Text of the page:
Women in Switzerland earn 60 percent less after becoming mothers
A new study by the Neue Zürcher Zeitung (NZZ) has found that mothers in Switzerland earn around 60 percent less salary after the birth of their child. Reduced working hours, and what the study called a "conservative" attitude to gender roles, mean that a large number of mothers do not get paid their previous salary up to 10 years after pregnancy.
60 percent income gap between Swiss mothers and other working women
The study found that on average, mothers in Switzerland earn 60 percent less than women who choose to not have a child - one of the highest rates of inequality in Europe according to University of Zurich Economics Professor Josef Zweimüller. This so-called “child penalty” is said to extend for 10 years after the birth takes place, while the salary of working fathers barely moves after the child is born.
Zweimüller told the NZZ that women in Switzerland reduce their workload more after pregnancy than in other countries, "As a result, their career opportunities deteriorate and they get a lower salary." He noted that this phenomenon makes equality in the workplace harder to achieve and could lead to women having even fewer children, citing Japan as an example of a country that saw its birth rate drop dramatically as more women entered the workforce.
Gender norms in Switzerland blamed for high inequality
When asked why the “child penalty” is so high in Switzerland, Zweimüller said that the “most important reason is gender norms. In Switzerland, a traditional, conservative way of thinking about the roles of parents still dominates.” He noted that in communities where the referendum to allow women to vote was strongly opposed, the child penalty can be as high as 70 percent, while in more "progressive-leaning" areas like Zurich, this drops to 50 percent.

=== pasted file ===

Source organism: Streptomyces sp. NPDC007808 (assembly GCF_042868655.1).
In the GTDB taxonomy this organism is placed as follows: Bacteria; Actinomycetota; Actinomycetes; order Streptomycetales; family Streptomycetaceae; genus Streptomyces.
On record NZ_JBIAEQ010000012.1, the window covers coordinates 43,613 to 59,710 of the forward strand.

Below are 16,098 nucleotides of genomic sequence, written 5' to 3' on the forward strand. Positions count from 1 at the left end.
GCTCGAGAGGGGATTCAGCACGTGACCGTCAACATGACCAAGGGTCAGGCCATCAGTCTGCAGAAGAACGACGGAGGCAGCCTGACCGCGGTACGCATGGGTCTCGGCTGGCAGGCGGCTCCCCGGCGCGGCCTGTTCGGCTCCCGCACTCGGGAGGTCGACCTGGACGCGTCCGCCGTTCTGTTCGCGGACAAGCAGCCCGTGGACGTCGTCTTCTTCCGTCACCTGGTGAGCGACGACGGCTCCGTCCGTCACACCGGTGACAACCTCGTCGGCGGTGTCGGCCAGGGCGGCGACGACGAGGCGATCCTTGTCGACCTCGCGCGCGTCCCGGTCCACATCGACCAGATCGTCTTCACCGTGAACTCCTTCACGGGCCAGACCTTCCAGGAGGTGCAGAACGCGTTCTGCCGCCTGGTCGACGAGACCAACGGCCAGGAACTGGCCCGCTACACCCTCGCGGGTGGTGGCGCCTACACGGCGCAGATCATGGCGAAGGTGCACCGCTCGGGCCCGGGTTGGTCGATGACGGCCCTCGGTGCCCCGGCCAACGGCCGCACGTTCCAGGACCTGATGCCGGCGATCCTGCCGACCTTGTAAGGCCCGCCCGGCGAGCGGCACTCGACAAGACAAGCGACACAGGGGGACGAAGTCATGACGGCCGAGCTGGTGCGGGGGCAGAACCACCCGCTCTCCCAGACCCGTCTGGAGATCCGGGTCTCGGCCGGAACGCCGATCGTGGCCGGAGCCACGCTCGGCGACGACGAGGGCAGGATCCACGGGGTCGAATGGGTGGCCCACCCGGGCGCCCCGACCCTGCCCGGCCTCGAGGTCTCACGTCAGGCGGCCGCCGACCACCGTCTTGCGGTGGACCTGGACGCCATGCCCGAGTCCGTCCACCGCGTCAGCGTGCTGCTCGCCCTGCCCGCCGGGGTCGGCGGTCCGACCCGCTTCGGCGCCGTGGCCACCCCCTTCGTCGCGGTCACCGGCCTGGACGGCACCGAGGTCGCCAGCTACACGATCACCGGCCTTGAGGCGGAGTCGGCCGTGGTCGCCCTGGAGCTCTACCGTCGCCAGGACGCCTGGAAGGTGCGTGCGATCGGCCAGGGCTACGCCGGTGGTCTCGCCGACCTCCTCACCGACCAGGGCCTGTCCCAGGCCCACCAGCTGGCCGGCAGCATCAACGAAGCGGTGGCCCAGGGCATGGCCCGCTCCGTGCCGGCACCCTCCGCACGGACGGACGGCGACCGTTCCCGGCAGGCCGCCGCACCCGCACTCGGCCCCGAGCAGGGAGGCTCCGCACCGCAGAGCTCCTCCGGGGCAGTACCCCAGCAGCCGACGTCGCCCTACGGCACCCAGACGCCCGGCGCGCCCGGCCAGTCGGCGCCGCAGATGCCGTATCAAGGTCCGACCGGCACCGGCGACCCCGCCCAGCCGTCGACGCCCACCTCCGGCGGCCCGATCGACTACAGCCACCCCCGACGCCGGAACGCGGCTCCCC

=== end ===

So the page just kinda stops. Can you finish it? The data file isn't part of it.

However, experts noted that this leaning towards traditional roles is part of national culture, with only 13 percent of fathers choosing to work part-time compared to 78 percent of mothers - in Scandinavia, 40 percent of fathers work part-time. Daniel Kop, a researcher at ETH Zurich, explained that "if a woman works part-time, this is justified by her family burden. [With] a man, on the other hand, [employers are] more likely to assume that he wants to be less involved professionally.”
Subsidised childcare in Switzerland will not solve problem, experts claim
When asked whether cheaper or more widespread access to childcare services could solve the problem, Zweimüller said that the answer is much less clear than once assumed. As part of the study, experts measured “how much the child penalty fell after the daycare subsidy was expanded" in Austria, which now has an incredibly generous childcare support programme.
"The result surprised us: the effect is almost zero, the mothers have hardly increased their employment,” he noted. This fact contradicted the evidence provided by the National Council - which is currently looking to expand childcare services in order to make it cheaper - which argues that getting mothers into the workforce via cheaper childcare would boost the economy by 4 billion francs a year.
"You can't tell mothers to work more as a thank you for cheaper daycare places," Zweimüller argued. “As long as conservative role models prevail in society, even a well-developed and inexpensive daycare centre will only minimally improve the career opportunities of mothers. The example of Austria shows this clearly," he concluded.
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